Top 5 Candidates for 2013 NL Rookie of the Year Award

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Who's Going to Win the NL Rookie of the Year Award?

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Jeff Curry-USA TODAY Sports

2013 was an unbelievably exciting season for young players in the National League. From Matt Harvey starting the All-Star Game, to Yasiel Puig creating Puig mania throughout America, to Michael Wacha throwing two near no-hitters and dominating the postseason, the year has been filled with plenty of memorable moments from young players.

Harvey pitched just a little bit too much in 2012 to qualify for the Rookie of the Year Award, and Wacha's made his mark mostly in the playoffs, so Puig seems to be the runaway favorite to win the award. While Puig certainly stands the best chance because of both his national exposure and the superior stat line he delivered, there are several other dark horse candidates who could end up running away with the award.

For example, Jose Fernandez of the Miami Marlins was absolutely fantastic during his rookie season, which is all the more impressive when you consider that he had never pitched above Class-A prior to this year. Also, Puig's teammate, Korean rookie Hyun-Jin Ryu, was arguably the second-best lefty in the majors this year, following only his rotation-mate Clayton Kershaw, who almost surely will the NL Cy Young Award.

There's a bias that exists against Puig because of his perceived negative attitude, as well as his boisterous style of play and lack of etiquette. Since the award is voted on by the very opinionated Baseball Writers Association of America, it makes it more likely that Puig could end up losing the award.

With that said, here are the five best candidates for the NL Rookie of the Year Award.

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5. Scooter Gennett, 2B, Milwaukee Brewers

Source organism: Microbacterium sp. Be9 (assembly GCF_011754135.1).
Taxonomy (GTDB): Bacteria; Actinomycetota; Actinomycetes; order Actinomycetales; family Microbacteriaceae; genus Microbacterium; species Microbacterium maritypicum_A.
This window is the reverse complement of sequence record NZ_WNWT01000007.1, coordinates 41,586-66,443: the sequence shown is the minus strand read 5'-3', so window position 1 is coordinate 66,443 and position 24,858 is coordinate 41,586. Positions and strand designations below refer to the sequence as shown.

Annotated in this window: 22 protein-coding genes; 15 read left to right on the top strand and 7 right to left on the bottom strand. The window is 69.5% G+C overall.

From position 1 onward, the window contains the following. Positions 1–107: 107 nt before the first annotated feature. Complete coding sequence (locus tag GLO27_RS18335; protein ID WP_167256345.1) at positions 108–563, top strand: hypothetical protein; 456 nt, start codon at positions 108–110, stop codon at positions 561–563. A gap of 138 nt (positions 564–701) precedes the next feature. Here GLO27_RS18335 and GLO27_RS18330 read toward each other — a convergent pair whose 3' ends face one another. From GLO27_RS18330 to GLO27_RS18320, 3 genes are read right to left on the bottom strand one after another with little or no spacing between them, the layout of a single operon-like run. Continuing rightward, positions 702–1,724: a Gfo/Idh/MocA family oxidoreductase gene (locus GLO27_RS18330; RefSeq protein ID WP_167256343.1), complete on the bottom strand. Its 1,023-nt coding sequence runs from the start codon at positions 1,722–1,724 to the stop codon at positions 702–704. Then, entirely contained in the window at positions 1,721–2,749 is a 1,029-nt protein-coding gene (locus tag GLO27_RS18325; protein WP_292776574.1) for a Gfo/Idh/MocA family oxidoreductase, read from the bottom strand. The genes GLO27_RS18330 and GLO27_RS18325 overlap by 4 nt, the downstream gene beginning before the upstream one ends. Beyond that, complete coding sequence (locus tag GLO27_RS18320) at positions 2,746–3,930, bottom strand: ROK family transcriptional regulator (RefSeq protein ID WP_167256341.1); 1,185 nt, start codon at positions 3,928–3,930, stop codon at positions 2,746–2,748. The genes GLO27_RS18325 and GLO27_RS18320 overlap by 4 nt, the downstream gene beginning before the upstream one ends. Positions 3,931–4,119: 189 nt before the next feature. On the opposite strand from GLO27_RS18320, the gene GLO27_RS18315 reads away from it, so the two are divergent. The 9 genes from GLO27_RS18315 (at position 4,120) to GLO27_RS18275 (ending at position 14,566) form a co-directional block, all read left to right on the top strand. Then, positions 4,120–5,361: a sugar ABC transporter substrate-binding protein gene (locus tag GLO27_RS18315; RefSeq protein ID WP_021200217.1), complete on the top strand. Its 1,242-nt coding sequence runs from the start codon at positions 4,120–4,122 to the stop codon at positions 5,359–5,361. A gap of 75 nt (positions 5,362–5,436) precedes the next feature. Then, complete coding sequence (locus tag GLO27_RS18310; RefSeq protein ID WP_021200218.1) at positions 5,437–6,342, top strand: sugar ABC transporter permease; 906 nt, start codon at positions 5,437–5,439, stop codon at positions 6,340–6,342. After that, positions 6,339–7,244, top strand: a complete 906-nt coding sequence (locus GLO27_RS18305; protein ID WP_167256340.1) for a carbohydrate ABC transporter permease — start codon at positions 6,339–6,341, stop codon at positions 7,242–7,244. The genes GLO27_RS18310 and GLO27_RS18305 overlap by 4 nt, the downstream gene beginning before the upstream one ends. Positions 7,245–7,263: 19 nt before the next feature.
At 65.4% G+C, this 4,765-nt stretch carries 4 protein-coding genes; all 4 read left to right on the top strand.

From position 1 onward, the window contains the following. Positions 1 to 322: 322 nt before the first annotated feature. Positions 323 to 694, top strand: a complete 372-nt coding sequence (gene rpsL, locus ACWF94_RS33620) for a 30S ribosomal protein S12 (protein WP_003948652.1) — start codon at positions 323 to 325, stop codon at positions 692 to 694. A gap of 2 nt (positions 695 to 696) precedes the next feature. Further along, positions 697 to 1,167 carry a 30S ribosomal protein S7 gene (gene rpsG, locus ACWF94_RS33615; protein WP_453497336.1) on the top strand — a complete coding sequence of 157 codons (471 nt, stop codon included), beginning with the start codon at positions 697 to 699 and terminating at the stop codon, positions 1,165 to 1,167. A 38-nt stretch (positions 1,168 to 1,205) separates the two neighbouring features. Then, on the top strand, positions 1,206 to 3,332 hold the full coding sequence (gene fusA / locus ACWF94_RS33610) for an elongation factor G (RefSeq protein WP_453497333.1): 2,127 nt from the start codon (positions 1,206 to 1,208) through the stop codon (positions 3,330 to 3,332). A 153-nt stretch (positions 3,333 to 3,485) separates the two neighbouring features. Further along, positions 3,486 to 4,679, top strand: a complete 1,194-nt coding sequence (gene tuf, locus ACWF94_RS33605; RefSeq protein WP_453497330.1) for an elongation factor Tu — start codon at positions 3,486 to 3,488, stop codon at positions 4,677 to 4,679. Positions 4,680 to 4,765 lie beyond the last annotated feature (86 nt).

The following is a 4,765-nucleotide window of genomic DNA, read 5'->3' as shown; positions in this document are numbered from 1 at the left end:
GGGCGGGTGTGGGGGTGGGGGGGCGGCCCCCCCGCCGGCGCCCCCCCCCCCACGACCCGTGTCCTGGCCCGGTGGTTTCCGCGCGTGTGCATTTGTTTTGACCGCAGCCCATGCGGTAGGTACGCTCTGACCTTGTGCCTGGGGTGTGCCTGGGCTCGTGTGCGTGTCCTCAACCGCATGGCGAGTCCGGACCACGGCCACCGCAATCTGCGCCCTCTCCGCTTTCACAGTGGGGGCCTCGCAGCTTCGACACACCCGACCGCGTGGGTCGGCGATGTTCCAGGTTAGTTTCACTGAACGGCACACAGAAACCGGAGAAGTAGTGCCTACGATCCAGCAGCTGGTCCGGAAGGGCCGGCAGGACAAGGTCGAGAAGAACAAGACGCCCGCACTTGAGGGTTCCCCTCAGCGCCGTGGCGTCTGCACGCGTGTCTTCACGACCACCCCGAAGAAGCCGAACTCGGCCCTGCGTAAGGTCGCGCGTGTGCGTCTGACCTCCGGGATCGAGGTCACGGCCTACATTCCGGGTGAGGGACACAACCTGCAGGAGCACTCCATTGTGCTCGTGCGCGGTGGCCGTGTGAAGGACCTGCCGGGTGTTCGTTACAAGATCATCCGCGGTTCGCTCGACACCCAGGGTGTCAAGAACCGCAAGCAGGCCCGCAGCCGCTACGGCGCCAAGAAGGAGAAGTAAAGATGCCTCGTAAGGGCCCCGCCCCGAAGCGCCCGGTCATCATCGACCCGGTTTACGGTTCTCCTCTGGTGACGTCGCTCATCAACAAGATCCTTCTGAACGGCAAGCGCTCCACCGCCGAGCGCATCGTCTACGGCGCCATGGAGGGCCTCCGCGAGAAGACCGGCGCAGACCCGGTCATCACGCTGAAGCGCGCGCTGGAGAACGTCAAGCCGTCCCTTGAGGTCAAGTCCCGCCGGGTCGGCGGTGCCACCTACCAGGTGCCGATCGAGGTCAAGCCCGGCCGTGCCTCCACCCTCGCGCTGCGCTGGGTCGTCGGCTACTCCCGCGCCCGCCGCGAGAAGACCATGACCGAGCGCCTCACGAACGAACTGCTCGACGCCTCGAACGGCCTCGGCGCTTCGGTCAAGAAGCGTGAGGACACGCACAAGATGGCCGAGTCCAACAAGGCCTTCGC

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Benny Sieu-USA TODAY Sports

Gennett barely got talked about by the national media since he came up on June 3 when the Brewers were basically out of playoff contention. However, he made the most of the opportunity that he got, hitting .324 with 11 doubles, two triples, and six homers over 213 at-bats. He was the second-most effective rookie hitter besides Puig, and he'll probably garner some votes for the award.

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4. Kevin Siegrist, LHP, St. Louis Cardinals

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Jayne Kamin-Oncea-USA TODAY Sports

Siegrist really deserves to be higher up this list, since he delivered one of the most dominant relief-pitching performances ever, giving up just 17 hits, 18 walks, and two earned runs over 39.2 innings. The lefty struck out 50 batters, and he was equally effective against left-handed and right-handed hitters. He'll undoubtedly be discriminated against because he's a middle reliever, but he'll certainly get votes because he was so good.

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3. Hyun-Jin Ryu, LHP, Los Angeles Dodgers

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Richard Mackson-USA TODAY Sports

Ryu definitely made the Dodgers feel comfortable about giving him a six-year, $36-million contract this past offseason. He was one of the most effective left-handed starters in the majors, tallying a 3.00 ERA over 30 starts. Though it's technically outside the lines of judgement for the award, Ryu did nothing to hurt himself by throwing seven shutout innings in the NLCS.

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2. Jose Fernandez, RHP, Miami Marlins

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Steve Mitchell-USA TODAY Sports

If anyone realistically is going to steal the Rookie of the Year Award away from Puig, it probably will be Fernandez. In 172.5 innings, Fernandez gave up just 42 earned runs while striking out 187 batters and holding opponents to a .182 average. Fernandez gave the Miami Marlins someone exciting to build around, and his success may just be enough to win him the award.

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1. Yasiel Puig, OF, Los Angeles Dodgers

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Jayne Kamin-Oncea-USA TODAY Sports

As great as some of the other players on this list were, it really would be an upset if Puig did not win the award. He came up on June 3 and proceeded to put the Dodgers right back into playoff contention by hitting .391 with eight homers and 19 RBI in his 151 at-bats prior to the All-Star break. While his numbers tailed off a bit as the season went on, he still finished with some pretty spectacular stats, as he had a .319 average, 19 home runs, and 42 RBI over 382 total at-bats. While he's hated by some for his bat-flipping antics and lack of knowledge about baseball etiquette, Puig was the driving force behind the Dodgers winning the NL West and should be rewarded for his efforts.

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